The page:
In July, a helicopter pilot flying over arctic Russia’s Yamal Peninsula noticed an odd sight: a roughly 100-foot-wide crater in the permafrost. Images of the crater went viral online, sparking theories of its formation: Was it a meteorite? A missile strike? A botched alien landing?
To solve the mystery, geologist Marina Leibman of Moscow’s Earth Cryosphere Institute and colleagues lowered a chemical sensor into the pit. Near the base of the crater, they detected high concentrations of methane, which they suspect had led to a pressure buildup that caused the ground to burst.
Just where the volatile gas came from is debatable. Some scientists believe the methane may have leaked from natural gas deposits deep below the permafrost, while others, including Leibman, say it likely escaped from the permafrost itself. Either scenario is surprising, since the frozen ground usually traps methane.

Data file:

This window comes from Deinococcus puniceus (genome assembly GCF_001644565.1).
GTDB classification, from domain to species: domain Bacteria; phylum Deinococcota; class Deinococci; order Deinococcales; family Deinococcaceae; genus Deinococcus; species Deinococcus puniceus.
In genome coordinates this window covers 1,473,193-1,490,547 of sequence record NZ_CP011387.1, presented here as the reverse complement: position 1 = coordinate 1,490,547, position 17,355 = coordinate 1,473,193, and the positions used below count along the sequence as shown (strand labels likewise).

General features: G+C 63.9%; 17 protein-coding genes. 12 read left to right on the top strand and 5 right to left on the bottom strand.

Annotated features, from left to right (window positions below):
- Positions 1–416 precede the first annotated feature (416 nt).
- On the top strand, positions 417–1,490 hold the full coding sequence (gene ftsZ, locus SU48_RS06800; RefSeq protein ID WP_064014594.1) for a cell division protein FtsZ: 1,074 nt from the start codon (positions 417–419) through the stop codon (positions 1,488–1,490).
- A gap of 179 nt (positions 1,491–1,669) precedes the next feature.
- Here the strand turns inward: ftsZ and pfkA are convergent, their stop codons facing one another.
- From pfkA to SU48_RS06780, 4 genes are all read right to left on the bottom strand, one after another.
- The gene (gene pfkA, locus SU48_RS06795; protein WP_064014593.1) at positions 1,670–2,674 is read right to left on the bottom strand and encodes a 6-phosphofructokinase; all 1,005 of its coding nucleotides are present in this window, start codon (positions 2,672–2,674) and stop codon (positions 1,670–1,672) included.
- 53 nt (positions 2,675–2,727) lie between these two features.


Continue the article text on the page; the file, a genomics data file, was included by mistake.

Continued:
It’s unclear if this atypical release is linked to climate change. While ground temperatures in the peninsula have increased about 3 degrees Fahrenheit since the 1970s, permafrost temperatures are still below zero, so thawing may not account for the methane release, Leibman says.
At least one other similar crater has been found in the area, and there’s concern that the next chasm could topple nearby oil and gas facilities, or even homes. “It’s very possible that this process will expand over this territory,” Leibman says.
[This article originally appeared in print as "Methane at Bottom of Siberian Crater Mystery."]